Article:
What do you mean Military Special Operations community? Are you currently in the military? Which branch do you plan on joining and what job is it you want?

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cwazyguy22

No I'm not in the military. My primary goal is to join the Navy SEAL teams.

However, I have yet to get a dive physical and vision test to confirm I meet the minimum requirements.

My fallbacks are Army Rangers or USMC Force Recon.

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Blairbob

Honestly, if you are training for Spec Ops, do an assload of running, pushups, and pullups. CrossFit is probably right up your alley.

Rings and BW exercising would be something more for fun. You could probably do rings/bw instead of pullup and pushups, but still train the running.

It would probably be good to do grease the groove pullup or pushup sets to build up both numbers to high enough capacity.

Definitely, check into your eyes. If you have male color blindness, they may promise so you some BS or neat sounding MOS, but you'll end up being logistics. I don't even think you can be a grunt or front liner with male color blindness unless they have lowered the standards due to lack of numbers.

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Guest Ido Portal

Funny, after being diagnosed with color blindness when I was 18 I lost my spot in one of the IDF elite special ops unit. It is a problematic flaw that can cost in human life, they do not take any chances.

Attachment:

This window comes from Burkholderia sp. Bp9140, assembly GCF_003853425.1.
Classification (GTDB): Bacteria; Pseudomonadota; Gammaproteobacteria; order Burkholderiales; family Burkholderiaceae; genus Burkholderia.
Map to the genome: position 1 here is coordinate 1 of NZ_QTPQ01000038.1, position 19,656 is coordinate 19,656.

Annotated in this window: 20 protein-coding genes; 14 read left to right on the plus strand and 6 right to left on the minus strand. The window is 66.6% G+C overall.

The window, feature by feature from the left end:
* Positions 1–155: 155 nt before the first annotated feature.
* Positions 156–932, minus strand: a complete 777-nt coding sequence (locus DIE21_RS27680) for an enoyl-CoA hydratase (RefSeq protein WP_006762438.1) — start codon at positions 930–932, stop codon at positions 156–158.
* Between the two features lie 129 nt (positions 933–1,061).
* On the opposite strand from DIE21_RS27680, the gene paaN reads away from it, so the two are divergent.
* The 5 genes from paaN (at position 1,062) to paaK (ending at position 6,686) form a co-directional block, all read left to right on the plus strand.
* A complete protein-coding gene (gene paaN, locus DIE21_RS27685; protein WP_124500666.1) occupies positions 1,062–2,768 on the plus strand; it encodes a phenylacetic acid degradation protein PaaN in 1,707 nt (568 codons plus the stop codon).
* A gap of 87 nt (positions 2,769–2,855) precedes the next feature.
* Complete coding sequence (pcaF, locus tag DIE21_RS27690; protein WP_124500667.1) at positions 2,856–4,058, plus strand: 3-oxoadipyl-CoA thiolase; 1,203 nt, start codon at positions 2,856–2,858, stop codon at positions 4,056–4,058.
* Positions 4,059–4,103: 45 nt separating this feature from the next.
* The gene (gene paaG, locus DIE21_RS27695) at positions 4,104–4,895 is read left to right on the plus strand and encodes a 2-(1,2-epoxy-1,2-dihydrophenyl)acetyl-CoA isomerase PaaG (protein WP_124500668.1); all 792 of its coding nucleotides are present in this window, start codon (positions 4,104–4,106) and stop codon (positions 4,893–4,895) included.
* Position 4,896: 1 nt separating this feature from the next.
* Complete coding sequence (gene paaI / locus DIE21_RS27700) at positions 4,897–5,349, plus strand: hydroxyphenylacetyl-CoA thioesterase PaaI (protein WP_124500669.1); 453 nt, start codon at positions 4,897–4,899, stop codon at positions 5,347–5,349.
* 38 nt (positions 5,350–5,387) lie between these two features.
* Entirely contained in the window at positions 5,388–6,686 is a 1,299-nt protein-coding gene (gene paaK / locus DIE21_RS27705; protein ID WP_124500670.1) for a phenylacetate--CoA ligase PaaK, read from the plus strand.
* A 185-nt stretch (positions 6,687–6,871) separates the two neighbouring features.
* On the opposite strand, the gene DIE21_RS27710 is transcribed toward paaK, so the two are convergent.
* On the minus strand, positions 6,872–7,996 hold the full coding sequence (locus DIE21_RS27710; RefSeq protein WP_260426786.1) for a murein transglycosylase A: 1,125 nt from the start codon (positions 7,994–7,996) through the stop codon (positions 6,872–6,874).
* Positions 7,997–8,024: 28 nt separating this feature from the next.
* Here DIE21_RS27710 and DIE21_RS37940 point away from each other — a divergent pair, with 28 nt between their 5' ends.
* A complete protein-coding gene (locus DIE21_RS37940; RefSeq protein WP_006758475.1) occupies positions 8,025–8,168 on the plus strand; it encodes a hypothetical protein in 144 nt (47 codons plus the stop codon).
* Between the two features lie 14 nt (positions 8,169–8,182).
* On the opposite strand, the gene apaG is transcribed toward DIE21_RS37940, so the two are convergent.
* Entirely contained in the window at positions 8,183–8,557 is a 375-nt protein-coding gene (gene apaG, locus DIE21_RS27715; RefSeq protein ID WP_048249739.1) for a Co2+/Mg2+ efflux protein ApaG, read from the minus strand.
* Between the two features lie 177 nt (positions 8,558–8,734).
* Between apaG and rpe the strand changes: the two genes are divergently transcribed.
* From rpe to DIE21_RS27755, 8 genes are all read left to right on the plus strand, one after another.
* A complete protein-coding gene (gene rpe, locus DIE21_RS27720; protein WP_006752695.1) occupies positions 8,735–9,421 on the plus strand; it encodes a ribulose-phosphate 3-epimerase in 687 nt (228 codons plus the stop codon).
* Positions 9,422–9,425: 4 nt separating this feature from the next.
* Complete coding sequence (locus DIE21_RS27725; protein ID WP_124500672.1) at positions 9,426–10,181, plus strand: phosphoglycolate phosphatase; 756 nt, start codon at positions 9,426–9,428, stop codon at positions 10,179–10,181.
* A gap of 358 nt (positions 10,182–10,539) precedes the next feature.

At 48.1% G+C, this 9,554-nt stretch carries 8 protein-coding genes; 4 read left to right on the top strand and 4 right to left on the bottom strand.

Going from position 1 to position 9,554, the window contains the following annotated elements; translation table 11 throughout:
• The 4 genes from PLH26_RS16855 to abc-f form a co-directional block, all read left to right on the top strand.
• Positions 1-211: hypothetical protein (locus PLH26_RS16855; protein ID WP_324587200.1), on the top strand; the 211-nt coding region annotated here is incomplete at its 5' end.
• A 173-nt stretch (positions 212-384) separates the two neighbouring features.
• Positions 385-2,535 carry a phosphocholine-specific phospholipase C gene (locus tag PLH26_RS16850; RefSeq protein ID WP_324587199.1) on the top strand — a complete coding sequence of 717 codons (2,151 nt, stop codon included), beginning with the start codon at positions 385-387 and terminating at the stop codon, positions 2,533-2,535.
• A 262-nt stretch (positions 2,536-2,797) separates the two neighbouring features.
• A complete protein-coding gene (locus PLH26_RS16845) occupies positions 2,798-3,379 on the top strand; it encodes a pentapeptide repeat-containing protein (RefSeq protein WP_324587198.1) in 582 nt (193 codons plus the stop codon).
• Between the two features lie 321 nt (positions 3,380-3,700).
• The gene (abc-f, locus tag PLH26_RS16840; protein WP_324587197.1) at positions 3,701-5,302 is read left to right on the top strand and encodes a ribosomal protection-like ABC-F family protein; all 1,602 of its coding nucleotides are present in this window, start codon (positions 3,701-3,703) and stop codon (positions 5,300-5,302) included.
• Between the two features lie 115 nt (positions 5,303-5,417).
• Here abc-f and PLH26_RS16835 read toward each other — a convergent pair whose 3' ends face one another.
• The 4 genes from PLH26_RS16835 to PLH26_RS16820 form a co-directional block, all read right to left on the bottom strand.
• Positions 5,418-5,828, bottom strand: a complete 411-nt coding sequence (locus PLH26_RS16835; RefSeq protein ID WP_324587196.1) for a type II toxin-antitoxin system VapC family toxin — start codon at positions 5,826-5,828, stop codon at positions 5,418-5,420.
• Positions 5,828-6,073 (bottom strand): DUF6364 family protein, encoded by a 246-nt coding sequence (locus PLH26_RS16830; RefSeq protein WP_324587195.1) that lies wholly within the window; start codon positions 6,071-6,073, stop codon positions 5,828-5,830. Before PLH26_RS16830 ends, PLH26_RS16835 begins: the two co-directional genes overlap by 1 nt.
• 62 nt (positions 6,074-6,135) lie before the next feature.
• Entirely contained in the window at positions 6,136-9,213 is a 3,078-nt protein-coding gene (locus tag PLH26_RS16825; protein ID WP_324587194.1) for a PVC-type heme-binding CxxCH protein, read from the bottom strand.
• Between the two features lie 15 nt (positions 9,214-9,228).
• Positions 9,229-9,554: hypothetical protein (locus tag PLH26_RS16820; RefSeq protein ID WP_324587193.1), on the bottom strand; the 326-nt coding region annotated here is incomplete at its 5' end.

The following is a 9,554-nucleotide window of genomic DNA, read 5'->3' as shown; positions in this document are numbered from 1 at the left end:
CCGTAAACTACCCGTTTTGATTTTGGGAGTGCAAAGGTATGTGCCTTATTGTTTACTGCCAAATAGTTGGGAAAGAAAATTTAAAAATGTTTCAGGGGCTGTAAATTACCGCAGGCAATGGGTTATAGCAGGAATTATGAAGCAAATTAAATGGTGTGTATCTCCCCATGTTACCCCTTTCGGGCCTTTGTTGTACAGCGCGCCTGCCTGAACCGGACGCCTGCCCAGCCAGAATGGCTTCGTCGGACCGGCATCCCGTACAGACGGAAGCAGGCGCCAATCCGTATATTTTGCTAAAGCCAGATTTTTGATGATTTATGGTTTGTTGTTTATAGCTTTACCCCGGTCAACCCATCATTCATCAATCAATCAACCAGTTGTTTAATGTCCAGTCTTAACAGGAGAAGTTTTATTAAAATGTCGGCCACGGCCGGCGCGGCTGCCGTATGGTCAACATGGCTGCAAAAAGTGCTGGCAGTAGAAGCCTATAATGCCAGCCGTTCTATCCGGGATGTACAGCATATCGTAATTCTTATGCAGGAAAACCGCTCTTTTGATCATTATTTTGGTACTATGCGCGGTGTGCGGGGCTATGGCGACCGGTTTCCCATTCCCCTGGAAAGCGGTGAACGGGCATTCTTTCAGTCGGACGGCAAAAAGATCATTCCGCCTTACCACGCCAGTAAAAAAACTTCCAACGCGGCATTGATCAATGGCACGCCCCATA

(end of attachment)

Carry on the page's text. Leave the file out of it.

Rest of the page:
Ido.

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Blairbob

My friend in ReserveOfficerTrainingCorps was diagnosed with this during college and the negated his dream of becoming an Air Force pilot. For some reason, he thought when he enlisted he would scoot on by and was regulated towards non front of line positions, basically logistics and support positions.

So, before your hopes get up, make sure your eyesight is not going to kill this goal. You may be able to get into law enforcement, but I'm not sure what they're regulations are regarding eyesight.

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cwazyguy22

Sorry to hear that Ido, I've heard many stories like that.

I understand the consequences of enlisting without meeting the requirements which is why I'm going to make sure I meet all the necessary requirements before getting my SEAL contract which will guarantee me a spot at BUD/S.

Bob, I fully understand that which is why my top priority is to increase my endurance in pushups, pullups, and running. However, I would also very much like to be able to concurrently develop my HSPUs, bowers, and planche pushups without overtraining.

Thanks again~

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Blairbob

I would reccomend and realize that the max strength stuff is merely for fun.

Buds is basically about heart, guts, and being able to function on little to no rest/sleep.

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Coach Sommer

Special Warfare Physical Prep Tidbits to Consider

There is no question that endurance is the cornerstone of surviving BUDs; both mental and physical. Plan on running 8-10 miles per day. For those who are unprepared for such a large volume of running, stress fractures will be the guaranteed result. In fact stress fractures are one of the major reasons for medical failures during BUDs.